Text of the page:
One of the wisest and gentlest characters ever to inhabit story is described as “this experienced yet innocent soul … .” Her name is Miss Lydgate (we never learn her first name) and she’s one of the Oxford Dons in Gaudy Night, Dorothy L. Sayers’ thoughtful, captivating and quite literary (in substance and motif) detective novel featuring Harriet Vane and – to a lesser degree – Sayers’ usual detective Lord Peter Wimsey.*
A reputation of character
As Harriet Vane’s alma mater faces repeated attack from an unknown vandal, whose tactics are not just physical ruin but personal ruin of the college inhabitants as well, it becomes clear that the scourge must be an insider. One member of the faculty we are assured it will not be is Miss Lydgate. She is not only an “innocent soul” but also known for her “scrupulous personal integrity.” While other faculty members cast suspicious eyes on one another and are under suspicion themselves, no one would think for a moment to include Miss Lydgate as a possible suspect.
Her reputation reminds me of some advice Jesus gave:
I am sending you out like sheep among wolves. Therefore be as shrewd as snakes and as innocent as doves. (Matthew 10:16.)
Jesus’ listeners probably couldn’t help but think of the Serpent in the Garden of Eden. Some of those people might even have been present when the Holy Spirit descended like a dove on Jesus at his baptism, so the full import of the innocence Jesus advised in Matthew 10 – a divine Innocence to go with a serpent’s wisdom – would have been apparent to his listeners.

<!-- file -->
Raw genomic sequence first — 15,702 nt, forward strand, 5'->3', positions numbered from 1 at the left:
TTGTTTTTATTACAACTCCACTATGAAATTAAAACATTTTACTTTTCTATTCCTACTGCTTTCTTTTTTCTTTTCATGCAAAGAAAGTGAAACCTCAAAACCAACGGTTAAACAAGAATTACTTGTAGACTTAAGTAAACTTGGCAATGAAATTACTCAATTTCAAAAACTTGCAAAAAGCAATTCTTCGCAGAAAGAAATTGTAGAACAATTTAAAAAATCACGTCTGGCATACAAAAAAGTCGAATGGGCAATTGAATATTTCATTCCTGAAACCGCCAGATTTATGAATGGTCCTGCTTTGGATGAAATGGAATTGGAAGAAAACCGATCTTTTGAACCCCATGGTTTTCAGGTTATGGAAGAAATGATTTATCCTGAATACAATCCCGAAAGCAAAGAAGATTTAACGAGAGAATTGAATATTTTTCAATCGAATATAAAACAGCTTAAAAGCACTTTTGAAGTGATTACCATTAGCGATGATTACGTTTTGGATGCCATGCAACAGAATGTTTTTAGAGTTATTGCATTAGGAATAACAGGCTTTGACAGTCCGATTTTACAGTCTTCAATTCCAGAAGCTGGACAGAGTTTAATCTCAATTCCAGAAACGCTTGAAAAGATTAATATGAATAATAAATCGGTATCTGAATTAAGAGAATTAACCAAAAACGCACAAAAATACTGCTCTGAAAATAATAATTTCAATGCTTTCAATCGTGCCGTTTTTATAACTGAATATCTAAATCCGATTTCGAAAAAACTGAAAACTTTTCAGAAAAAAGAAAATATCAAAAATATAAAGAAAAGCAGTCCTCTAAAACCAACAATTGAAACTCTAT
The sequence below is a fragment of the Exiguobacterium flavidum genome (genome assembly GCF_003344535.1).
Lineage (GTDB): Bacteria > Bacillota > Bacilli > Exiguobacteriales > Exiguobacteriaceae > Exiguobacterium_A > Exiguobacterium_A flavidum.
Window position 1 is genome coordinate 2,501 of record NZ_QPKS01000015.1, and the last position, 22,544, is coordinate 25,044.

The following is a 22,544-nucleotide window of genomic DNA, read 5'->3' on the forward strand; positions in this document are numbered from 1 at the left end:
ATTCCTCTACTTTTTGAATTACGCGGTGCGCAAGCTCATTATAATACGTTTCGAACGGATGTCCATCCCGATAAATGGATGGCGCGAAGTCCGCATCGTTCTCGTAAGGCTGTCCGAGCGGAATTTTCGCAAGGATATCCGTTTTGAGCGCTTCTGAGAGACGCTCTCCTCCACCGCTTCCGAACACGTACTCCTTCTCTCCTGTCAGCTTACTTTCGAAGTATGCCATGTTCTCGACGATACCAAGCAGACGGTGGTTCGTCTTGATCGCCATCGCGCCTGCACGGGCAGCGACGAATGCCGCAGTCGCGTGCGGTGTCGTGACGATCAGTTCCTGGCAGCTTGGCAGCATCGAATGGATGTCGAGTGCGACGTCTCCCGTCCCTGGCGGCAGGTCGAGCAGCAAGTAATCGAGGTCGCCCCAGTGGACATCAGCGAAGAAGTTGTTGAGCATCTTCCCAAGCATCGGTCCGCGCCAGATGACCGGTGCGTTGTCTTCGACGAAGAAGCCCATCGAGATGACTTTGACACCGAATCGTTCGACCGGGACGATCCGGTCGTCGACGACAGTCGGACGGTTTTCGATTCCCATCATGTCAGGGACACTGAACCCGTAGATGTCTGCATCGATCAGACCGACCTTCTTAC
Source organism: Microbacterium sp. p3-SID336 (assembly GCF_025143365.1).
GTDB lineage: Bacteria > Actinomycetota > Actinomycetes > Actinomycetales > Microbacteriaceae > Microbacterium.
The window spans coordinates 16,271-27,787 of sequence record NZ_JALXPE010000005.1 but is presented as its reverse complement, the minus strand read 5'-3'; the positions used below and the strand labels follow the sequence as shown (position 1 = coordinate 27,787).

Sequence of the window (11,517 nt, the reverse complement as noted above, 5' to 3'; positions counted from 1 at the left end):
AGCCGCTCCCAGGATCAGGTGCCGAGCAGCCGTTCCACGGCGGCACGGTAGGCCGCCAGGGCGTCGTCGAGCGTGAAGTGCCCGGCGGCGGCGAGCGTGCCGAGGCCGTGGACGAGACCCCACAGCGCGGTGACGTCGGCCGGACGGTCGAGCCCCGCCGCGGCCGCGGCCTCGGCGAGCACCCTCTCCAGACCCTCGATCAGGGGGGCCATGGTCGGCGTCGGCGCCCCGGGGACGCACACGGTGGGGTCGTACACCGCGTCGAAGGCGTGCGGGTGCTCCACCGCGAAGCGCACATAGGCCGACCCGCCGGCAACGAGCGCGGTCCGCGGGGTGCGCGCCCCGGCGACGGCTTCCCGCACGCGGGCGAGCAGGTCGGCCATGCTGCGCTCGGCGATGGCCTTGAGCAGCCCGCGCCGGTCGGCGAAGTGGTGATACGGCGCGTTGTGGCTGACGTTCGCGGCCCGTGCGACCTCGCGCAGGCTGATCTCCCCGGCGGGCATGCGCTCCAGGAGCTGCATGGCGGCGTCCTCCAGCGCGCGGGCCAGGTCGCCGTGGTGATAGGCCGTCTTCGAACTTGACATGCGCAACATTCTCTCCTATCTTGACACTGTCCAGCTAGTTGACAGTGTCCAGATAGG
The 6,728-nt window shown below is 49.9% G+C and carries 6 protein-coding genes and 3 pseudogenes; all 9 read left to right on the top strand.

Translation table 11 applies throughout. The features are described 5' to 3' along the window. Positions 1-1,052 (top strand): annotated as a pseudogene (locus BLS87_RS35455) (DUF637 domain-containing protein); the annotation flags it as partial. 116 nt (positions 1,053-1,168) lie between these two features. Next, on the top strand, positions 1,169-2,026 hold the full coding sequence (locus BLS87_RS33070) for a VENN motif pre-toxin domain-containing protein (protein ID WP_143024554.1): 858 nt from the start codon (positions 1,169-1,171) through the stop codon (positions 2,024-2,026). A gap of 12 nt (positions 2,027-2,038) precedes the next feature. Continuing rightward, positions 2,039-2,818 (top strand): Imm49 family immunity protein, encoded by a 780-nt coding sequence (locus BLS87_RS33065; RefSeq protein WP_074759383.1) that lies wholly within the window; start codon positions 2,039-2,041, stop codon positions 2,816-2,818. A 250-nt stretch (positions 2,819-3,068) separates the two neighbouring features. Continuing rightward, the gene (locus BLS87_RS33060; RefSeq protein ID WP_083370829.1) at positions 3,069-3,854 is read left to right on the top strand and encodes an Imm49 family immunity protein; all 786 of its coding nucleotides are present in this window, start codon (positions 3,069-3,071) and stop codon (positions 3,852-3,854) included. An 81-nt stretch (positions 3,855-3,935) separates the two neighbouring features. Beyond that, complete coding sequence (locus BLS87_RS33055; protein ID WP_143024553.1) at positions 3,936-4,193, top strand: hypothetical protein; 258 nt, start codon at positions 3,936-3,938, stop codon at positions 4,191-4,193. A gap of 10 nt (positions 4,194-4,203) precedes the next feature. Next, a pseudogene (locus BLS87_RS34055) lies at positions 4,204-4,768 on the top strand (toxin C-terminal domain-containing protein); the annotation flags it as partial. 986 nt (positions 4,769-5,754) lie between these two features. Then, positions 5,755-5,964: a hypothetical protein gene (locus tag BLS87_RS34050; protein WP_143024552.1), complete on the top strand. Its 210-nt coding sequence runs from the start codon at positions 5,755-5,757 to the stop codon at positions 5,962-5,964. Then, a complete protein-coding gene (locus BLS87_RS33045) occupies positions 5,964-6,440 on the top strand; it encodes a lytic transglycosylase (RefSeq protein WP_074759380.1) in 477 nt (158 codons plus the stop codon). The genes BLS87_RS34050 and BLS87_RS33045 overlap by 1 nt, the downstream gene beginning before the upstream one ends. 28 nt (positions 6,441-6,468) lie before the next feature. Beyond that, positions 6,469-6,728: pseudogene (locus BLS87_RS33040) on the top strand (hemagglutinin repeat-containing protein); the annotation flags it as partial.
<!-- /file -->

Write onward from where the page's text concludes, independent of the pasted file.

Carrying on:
This is what you are called to as well: shrewd wisdom while relying on the righteous innocence of the Spirit of Christ.
A reputation of deeds
We can learn something else from Miss Lydgate. She also has an airtight alibi for one of the vandal’s earliest attacks – she is with Harriet Vane and the college’s Dean as they fruitlessly chase the perpetrator one dark night – proving that it pays to be not only of good character but also to have a witness or two for your whereabouts during a crime spree.
Jesus’ followers, too, are to live so that others see they are not only not guilty of a crime spree but are responsible for much more.
In the same way, let your light shine before others, that they may see your good deeds and glorify your Father in heaven. (Matthew 5:16.)
In the same way, good deeds are obvious, and even those that are not obvious cannot remain hidden forever. (1 Timothy 5:25.)
It is not a matter of doing this on your own, of course. Rather, Jesus is with you every moment. He wants you so close to him that his steps are your steps, and that when people see you they see him right at your side.
Take my yoke upon you and learn from me, for I am gentle and humble in heart, and you will find rest for your souls. (Matthew 11:29.)
Do you keep this restful company with Jesus, learning from him as his followers did 2000 years ago? If so, you might find yourself resembling Miss Lydgate, an “experienced yet innocent soul” that others look to as light in a world too often under attack.
This is the reputation God cultivates in you through the Spirit of Christ in your character and in your deeds.
*Last Monday’s post also referenced Sayers’ Gaudy Night: Approval of Women Is Not a Male Prerogative.